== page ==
3. "A member of a Board who believes he or she may not be impartial shall disqualify himself/herself, and a replacement shall be appointed by the Executive Committee”: this is Rule F.5.b. The importance of impartiality is also stressed in Rule A.2.a.
All three panelists on the Plater Panel have been accused of bias, two because they are members of the law school, one (Angela McBridge) because she is a known friend of one of the plaintiffs, Roisman. A formal complaint about this, with specific allegations, has been lodged with Vice Chancellor Plater. His response was one sentence: everything looked just fine and impartial to him, so case closed. With all three panelists accused of bias, and with no reply to the specific accusations of bias being given, the Plater Panel is thus in violation of University Grievance Regulations A.2.A and F.5.b
4. The Plater Panel was constituted before the grievants had engaged in informal redress of grievance: Roisman and Mitchell have attempted absolutely none. But the University Grievance Regulations mandate that multiple attempts must be made by the grievants to resolve the conflict informally before there is resort to a formal Grievance Review Board: these are Grievance Regulations F.2 and F.3. The Plater Panel, has already been seated and put into operation before informal redress of grievance had been attempted. It is thus—addition to all the other violations we have established--in severe violation Grievance Regulations F.2 and F.3.
5. The Plater Panel is making up its rules of procedure as it goes along, as the Vice Chancellor informed William Bradford on September 9:
With regard to the procedures that the panel will follow, the advisory panel will be developing its own procedures. This is set forth in the August 24 memorandum charging the panel—on which you were copied. I believe the panel, therefore, will communicate directly with the parties regarding the procedures they will use.
The Plater Panel is thus in violation of every single University Grievance Regulation included in Grievance Regulations Section G.4, which sets forth the precise procedures to be followed in a the hearing of a faculty grievance. It violates every one of the formal procedures which are required in that section of the University bylaws.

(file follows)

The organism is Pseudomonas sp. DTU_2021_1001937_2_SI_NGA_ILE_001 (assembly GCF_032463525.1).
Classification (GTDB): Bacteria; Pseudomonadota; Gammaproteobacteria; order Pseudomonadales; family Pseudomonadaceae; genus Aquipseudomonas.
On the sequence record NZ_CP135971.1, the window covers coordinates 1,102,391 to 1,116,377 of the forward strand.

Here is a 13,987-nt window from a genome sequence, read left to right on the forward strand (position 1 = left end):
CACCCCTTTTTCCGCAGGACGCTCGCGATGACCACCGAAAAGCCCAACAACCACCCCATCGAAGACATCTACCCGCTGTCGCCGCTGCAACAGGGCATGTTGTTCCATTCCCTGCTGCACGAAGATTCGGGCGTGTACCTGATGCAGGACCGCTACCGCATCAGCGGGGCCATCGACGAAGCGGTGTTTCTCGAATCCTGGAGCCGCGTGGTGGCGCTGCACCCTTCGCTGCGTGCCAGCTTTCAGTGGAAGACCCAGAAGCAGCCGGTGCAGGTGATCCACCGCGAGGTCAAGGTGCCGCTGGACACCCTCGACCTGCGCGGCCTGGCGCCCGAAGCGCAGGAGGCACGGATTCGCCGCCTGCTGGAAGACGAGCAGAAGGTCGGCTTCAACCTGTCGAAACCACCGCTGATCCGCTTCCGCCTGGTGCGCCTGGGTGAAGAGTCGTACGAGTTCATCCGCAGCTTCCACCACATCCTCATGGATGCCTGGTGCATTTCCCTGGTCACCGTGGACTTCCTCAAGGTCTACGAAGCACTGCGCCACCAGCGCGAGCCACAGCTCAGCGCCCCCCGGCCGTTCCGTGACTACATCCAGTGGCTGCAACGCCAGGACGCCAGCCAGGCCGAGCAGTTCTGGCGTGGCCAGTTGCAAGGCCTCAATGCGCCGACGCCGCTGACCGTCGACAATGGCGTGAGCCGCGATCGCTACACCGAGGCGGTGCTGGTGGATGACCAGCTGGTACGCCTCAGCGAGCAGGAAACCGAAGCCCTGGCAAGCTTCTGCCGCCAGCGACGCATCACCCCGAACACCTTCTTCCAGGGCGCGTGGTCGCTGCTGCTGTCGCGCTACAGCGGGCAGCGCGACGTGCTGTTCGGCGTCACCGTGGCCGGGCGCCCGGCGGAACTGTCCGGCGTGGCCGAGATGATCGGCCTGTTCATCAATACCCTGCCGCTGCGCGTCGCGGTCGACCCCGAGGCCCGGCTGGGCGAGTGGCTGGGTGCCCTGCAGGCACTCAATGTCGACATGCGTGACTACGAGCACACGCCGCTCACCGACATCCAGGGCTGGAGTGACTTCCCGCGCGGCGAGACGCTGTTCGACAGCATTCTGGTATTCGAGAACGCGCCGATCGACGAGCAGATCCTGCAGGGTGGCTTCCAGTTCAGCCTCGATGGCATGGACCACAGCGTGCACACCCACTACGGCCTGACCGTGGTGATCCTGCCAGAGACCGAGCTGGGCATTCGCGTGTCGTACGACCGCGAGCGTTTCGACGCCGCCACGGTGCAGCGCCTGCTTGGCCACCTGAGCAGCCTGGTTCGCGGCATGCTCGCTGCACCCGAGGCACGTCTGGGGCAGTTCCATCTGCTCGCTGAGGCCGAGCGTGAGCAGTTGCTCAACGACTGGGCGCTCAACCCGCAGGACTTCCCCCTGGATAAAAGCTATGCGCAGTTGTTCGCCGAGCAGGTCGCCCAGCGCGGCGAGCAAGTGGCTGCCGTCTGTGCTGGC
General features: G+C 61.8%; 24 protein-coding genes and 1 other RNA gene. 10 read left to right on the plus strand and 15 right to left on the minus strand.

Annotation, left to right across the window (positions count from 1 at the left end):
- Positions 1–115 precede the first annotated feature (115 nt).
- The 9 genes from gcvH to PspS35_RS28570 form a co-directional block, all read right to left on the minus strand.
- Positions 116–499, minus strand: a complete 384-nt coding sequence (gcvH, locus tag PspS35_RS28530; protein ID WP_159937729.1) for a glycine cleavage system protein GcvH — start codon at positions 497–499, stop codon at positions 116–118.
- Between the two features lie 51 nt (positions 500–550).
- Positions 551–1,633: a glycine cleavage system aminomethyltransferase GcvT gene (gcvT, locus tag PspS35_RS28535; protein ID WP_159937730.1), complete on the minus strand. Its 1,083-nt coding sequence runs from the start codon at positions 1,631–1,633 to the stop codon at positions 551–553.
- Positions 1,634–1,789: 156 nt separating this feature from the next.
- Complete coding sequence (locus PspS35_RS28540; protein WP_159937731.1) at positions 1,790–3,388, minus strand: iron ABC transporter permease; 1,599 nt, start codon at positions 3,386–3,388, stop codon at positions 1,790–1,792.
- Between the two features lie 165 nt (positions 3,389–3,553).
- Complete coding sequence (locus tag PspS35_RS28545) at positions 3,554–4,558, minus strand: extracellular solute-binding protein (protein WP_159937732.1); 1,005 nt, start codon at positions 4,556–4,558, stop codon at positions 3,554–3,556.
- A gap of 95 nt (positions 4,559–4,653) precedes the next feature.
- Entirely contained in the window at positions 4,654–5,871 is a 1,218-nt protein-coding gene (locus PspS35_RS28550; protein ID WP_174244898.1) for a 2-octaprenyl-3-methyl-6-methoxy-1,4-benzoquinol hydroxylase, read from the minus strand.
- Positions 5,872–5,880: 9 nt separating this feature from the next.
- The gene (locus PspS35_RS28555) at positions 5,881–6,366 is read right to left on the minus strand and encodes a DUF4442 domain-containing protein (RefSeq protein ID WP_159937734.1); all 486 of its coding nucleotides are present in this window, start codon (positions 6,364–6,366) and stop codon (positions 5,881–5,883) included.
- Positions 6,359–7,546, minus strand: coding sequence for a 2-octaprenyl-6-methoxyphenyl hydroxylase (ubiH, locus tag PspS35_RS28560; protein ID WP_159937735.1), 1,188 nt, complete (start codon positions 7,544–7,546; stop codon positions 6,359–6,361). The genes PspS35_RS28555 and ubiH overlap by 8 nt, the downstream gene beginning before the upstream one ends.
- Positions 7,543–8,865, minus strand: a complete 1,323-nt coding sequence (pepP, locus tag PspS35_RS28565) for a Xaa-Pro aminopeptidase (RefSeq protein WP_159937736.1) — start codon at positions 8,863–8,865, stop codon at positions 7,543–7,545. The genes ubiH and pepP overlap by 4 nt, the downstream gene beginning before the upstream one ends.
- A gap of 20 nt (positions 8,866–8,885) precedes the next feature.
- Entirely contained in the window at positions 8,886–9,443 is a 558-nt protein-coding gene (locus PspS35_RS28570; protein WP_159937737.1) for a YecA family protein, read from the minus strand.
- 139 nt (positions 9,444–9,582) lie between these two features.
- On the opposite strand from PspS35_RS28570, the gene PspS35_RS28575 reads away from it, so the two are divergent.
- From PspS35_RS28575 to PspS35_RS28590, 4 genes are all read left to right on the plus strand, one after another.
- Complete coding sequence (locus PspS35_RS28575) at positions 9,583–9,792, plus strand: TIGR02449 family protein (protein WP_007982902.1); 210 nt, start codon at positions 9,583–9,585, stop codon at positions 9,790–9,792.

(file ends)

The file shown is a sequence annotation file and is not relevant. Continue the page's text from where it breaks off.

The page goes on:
That the Vice Chancellor has been allowed to create this "hanging jury" on his own, in violation of numerous University bylaws, IS A MAJOR SCANDAL: the Plater Panel was illegally chosen by a biased administrator who should have recused himself; the panel contains an illegal number of people; its panelists consist 100% of unacceptable people who should have recused themselves for cause as members of the panel; it was constituted at an illegally early stage in the grievance procedure before any recourse to informal resolution of the conflict; and it is proceeding illegally by making up its own rules of procedure as it goes along. This is the lynch mob Vice Chancellor Plater has created in order to “handle” his Bradford problem.
Now, perhaps Plater will attempt in public—because this should now go public in a big way in Indianapolis if the reputation of the University is itself to be saved--to depict his panel as simply a regular Grievance Review Board. If he attempts to depict the panel as a regular Grievance Review Board, the main problem is that it violates SIX major guarantees of fairness in the Review Board Handbook.
But it is my belief that Plater will now in fact argue in public that he is NOT in violation of the Grievance Handbook because his panel is NOT really a "Grievance Review Board"; it is merely an "Advisory Panel." And as a mere “Advisory Panel” it is not governed by any of the rules in the IUPUI Grievance Guidebook.
It should be obvious that this would be a subterfuge, a deception, based on a mere playing with words: indeed, it would simply be more evidence of Plater’s lawless bad faith in the Bradford matter. Lynch mob, “Advisory Panel”, whatever you call it, this special committee is simply a better instrument for lynching Bradford than a properly constituted and properly regulated Grievance Board of Review where his rights would be protected—a Grievance Board of Review which is readily available through regular University procedures.